we really looked at it from the side of customer data is what makes marketing work. Like you can't really do solid marketing if you don't have those insights. And maybe, can you touch on like why that is? That might be a common question from a restaurant operator that's new in the industry and they're trying to market for the first time in their careers. And why is it that...

It's challenging to market without customer data.

Shane Murphy (06:26.382)

It may have cut out there. I'll repeat that question. So why is it such a challenge to market when you don't have access to that customer data?

Mike Norton (06:26.925)

There we go.

Mike Norton (06:30.862)


Mike Norton (06:39.694)

Yeah, I think this is twofold and one I think the industry is aware of. But I think it's worth highlighting the restaurant industry is five to 10 years behind most other industries. It creates a lot of opportunity, but it also creates a lot of friction points. You have big brands that are spending millions and millions of dollars on their own custom stuff. You have Starbucks, Chick -fil -A, I think really have pioneered it. COVID accelerated a lot of digital dining and transformation.

There's also a lot of buzzwords that are being thrown around right now, AI and different things, but a lot of very few actually are being implemented and actually being utilized. But I think also to the point where the brand operators can think tech forward and be able to empower their team to be able to make that guest experience more digital.

I do have empathy. It is an overwhelming amount of work to get a lot of things implemented. And that's just a lot of compassion, but there's no better place to start than today to actually start onboarding tools that allow you to collect the data. I think there's kind of two parts to this problem is one, how do you collect the data and then how do you use the data? And I think this is like a good kind of...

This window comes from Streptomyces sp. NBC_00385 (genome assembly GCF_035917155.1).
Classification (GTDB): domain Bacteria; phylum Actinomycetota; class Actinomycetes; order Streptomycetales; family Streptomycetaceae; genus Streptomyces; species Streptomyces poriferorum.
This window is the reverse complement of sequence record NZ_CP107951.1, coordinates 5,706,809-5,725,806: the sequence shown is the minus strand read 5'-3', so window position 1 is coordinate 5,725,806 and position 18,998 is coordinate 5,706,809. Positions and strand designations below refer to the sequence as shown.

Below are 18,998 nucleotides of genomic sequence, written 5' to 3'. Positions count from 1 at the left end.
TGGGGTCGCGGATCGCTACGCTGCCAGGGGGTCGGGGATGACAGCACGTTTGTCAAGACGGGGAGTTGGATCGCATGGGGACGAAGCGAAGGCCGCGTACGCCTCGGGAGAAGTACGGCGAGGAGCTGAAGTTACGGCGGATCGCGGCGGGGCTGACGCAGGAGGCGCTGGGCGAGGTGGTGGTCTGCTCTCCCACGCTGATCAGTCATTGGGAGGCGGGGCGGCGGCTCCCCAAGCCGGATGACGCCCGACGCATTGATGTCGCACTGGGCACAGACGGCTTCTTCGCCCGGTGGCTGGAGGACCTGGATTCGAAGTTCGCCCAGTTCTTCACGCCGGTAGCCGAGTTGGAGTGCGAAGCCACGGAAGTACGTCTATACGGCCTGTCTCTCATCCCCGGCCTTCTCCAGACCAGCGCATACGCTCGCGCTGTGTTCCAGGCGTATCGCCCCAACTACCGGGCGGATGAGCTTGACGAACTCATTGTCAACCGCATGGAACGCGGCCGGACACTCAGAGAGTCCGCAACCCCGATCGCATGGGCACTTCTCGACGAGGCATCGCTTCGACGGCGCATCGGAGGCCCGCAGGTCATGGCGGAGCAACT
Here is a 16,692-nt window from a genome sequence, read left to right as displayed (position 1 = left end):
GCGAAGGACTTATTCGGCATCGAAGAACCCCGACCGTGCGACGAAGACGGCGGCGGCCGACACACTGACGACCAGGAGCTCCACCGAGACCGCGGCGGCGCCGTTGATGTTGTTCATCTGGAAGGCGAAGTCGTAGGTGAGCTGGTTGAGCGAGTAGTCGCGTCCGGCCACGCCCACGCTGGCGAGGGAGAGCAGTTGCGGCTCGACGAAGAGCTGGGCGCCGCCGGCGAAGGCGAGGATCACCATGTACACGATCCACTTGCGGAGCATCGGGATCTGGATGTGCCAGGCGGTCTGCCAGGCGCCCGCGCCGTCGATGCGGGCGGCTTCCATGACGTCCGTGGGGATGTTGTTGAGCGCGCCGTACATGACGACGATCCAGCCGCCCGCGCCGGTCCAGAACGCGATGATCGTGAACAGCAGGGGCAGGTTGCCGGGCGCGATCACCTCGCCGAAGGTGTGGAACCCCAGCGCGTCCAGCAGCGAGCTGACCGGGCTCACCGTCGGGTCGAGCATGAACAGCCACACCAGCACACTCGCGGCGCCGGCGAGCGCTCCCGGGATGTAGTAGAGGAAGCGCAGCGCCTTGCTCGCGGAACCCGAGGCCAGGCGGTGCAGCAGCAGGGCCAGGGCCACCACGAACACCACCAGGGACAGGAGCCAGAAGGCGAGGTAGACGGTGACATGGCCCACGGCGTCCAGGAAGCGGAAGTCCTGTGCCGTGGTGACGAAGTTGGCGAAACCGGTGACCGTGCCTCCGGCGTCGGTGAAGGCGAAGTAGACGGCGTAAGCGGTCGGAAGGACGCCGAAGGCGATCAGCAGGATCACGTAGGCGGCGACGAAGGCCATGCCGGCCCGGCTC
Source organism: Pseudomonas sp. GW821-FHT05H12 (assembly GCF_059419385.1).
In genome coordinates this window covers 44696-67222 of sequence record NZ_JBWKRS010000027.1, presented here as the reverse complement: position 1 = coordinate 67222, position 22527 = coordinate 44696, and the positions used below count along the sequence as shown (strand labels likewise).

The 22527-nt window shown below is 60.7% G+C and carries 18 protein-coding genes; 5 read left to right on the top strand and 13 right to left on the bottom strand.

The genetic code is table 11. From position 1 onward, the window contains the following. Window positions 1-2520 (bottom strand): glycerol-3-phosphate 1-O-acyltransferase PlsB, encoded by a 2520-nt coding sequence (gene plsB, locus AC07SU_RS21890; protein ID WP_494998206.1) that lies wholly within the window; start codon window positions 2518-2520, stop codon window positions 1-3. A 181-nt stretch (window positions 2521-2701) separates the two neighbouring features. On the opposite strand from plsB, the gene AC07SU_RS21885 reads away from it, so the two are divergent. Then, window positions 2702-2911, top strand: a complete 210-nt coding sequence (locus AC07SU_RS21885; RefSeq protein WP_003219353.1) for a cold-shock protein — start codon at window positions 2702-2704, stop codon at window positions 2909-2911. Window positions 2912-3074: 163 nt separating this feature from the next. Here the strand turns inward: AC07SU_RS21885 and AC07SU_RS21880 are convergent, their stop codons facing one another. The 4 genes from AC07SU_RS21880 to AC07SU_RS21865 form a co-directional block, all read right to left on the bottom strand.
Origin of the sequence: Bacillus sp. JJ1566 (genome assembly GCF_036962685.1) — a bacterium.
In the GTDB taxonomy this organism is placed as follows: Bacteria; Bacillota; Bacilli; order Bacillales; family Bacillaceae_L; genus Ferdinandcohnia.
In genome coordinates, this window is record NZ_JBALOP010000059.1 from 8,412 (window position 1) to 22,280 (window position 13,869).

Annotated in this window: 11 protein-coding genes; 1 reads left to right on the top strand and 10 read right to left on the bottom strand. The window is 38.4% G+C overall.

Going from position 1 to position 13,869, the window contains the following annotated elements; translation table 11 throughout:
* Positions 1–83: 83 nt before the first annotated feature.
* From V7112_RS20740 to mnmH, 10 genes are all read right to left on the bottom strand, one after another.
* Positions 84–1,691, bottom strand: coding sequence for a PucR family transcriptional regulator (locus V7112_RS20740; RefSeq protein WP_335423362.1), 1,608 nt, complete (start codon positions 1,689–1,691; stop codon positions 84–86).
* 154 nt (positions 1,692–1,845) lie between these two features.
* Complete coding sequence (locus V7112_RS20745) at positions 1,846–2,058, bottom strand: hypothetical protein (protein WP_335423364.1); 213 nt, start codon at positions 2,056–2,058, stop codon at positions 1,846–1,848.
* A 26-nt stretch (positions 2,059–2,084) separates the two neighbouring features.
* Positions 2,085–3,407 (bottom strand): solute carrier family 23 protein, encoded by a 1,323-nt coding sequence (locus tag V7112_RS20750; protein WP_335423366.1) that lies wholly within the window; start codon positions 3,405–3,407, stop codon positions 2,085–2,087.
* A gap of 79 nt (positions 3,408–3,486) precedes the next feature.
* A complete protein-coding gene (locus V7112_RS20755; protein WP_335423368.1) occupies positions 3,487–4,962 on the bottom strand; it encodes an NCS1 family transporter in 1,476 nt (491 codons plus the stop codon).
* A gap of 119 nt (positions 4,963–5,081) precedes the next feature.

way to start talking about what we were doing at Dirty Dough, where we were using Boostly to collect phone numbers in a very simple, easy way that allowed customers to onboard, see our weekly menu rotation, be able to reach out with deals and discounts for engagement. And I think that's the other component is, and where there is empathy is brands have a lot to do operationally. I realized that more and more on when I was operating behind the scenes at Dirty Dough and

Really just understanding that there is bandwidth limitations, there are things that have to be done, rolling out and communicating to your entire franchise system on how it all works, how it all is communicated. Like those operational things are very challenging. However, with the right strategy and the right purpose, it will actually pay off a hundredfold. I'm very confident in that. If you have the right strategy and the right tech partners that you're working with to be able to bring that into fruition.

Shane Murphy (08:56.654)

Yeah, and so there's kind of the two sides that you mentioned. One is capturing the customer data in the first place and obviously setting up your infrastructure so that you are capturing it, whether that's through your point of sale, through your different technology vendors, even having options where your offline customers can engage with you, where you're able to collect that customer data. But then...